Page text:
It’s not every day that news headlines inspire me or bring a smile to my face, but yesterday was the exception to the rule. In case you missed it, Johns Hopkins Children’s Center announced that a toddler in Mississippi was “functionally cured” of HIV, creating medical history and offering hope that progress is being made to end the global AIDS epidemic.
The baby girl was born to a mother who did not receive prenatal care and discovered at delivery that she was HIV positive. The most common way children become infected with HIV is mother-to-child during pregnancy, childbirth or breastfeeding. Often antiretroviral drugs can prevent transmission. In this case doctors intervened after delivery to administer high doses of the drugs. Two years later, tests indicate the toddler is not carrying the virus.
This story is especially exciting to me because at
We work with (RED), The Global Fund to Fight AIDS, Tuberculosis and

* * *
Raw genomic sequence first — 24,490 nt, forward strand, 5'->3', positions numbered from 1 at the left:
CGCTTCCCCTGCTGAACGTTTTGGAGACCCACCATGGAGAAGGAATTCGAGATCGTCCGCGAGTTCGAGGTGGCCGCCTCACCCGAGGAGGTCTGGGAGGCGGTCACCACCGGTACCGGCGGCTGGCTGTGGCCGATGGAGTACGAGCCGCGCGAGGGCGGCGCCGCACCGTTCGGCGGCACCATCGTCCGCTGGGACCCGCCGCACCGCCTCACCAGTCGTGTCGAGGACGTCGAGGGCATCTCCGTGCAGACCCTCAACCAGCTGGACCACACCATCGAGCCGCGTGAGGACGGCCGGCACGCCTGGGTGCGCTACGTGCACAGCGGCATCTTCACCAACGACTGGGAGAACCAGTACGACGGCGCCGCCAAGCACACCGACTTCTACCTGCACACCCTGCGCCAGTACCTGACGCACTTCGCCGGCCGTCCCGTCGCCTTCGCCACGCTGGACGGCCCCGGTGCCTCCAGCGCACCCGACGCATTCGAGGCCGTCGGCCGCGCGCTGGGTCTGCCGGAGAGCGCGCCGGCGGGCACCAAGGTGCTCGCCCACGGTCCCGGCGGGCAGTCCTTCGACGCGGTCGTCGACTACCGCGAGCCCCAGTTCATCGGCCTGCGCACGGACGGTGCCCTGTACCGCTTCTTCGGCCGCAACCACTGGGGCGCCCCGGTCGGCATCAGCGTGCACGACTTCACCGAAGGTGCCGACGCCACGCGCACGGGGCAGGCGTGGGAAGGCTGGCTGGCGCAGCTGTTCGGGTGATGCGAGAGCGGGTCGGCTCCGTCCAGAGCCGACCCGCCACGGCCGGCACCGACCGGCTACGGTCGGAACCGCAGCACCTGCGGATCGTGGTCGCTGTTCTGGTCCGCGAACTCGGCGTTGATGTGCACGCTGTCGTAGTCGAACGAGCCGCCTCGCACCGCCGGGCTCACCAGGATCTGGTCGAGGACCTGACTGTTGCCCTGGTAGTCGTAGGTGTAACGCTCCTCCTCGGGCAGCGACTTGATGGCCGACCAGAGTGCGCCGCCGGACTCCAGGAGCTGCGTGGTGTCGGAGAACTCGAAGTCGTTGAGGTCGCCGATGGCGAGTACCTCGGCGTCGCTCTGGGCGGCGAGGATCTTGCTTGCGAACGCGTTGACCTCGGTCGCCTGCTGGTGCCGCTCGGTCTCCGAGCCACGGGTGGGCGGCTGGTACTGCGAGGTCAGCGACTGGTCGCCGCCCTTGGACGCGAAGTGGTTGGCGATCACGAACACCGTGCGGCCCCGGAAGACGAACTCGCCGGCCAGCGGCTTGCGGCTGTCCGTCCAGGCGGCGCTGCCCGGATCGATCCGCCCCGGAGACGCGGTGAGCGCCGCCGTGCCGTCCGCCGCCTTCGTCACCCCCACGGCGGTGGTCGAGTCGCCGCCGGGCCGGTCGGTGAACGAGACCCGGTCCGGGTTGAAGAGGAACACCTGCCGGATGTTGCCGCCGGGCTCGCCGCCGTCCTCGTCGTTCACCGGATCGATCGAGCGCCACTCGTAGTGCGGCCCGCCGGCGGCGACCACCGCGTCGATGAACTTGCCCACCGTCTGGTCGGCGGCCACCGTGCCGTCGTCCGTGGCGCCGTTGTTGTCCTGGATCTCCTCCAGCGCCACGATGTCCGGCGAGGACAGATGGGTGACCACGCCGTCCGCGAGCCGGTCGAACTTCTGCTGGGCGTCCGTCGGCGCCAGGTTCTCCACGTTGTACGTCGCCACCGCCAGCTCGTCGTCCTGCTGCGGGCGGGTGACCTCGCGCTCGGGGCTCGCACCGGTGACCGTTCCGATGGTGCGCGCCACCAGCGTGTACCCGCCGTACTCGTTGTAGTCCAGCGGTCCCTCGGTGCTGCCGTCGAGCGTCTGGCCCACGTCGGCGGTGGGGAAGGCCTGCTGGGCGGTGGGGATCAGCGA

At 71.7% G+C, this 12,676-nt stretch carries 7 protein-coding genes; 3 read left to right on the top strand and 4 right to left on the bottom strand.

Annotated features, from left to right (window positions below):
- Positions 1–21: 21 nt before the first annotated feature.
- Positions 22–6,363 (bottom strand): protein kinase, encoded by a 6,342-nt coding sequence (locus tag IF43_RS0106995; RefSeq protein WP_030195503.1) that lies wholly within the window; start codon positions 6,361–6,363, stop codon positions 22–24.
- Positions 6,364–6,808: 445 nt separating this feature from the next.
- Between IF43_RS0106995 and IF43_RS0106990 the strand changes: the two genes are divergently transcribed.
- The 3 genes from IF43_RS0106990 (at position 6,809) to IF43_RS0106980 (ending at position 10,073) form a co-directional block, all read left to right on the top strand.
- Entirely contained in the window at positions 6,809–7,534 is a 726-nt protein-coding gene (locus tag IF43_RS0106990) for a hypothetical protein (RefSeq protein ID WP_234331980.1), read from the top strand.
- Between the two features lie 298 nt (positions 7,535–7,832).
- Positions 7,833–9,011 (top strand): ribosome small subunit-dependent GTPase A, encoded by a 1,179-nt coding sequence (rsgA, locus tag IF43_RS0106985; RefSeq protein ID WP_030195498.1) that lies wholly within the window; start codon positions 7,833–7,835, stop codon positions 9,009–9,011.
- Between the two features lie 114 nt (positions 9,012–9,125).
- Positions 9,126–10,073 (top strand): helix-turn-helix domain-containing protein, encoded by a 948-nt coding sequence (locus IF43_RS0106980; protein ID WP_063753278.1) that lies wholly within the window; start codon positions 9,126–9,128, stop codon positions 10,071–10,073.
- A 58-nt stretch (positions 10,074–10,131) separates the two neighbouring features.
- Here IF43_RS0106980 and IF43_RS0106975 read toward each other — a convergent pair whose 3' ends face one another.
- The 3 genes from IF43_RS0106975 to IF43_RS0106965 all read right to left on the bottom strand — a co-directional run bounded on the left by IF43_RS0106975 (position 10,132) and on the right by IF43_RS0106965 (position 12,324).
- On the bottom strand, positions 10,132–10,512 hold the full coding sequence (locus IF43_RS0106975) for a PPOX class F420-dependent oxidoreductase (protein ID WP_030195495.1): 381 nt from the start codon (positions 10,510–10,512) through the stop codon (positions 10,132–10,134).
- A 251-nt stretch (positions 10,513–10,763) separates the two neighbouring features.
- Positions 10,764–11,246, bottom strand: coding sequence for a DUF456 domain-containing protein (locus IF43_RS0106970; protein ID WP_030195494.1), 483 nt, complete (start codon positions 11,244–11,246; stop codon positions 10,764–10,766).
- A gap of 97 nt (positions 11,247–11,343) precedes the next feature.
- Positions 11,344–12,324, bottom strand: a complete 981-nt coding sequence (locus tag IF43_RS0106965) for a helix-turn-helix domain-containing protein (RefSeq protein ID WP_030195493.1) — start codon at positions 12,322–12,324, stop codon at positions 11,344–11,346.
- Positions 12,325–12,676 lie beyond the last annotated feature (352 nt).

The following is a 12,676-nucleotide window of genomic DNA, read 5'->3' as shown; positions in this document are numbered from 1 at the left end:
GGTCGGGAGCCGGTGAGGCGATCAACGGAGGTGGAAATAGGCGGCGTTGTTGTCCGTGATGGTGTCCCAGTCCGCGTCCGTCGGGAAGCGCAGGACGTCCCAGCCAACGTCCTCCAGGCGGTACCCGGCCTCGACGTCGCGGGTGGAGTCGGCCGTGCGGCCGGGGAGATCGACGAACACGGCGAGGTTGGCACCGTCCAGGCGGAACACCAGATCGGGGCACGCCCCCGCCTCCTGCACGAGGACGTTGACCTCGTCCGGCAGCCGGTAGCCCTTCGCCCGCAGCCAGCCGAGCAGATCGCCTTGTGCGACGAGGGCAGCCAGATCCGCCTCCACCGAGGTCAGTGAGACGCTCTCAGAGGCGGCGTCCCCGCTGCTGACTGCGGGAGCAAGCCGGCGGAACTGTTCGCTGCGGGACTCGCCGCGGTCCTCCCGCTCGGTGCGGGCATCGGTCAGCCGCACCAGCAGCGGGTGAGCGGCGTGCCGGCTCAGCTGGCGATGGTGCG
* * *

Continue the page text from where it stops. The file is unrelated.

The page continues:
Malaria, Africare and other organizations to provide access to critical antiretroviral
medicines -- like those used in the Mississippi case -- and education about the
virus and how it is transmitted. We also have unique health benefits and HIV/AIDS
workplace programs for our 65,000
It’s still uncertain if this “cure” can be replicated with other
children - and even if it can – it is sobering to see the statistics on the
numbers of infected people around the world who lack access to
antiretrovirals. Even with a full understanding of the challenges, I am
overjoyed to learn of this medical breakthrough.
This one child represents the potential of so many more healthy children. Wouldn’t it be great if future generations only learned about AIDS through history books? As our friends at (RED) say, let’s work together to “start the end of AIDS now.”
Another Coke employee shared her story of inspiration through (RED) here: (Coca-Cola)RED: Inspi(RED) by Initiative to End AIDS
April Jordin is Director of Corporate External Affairs at The
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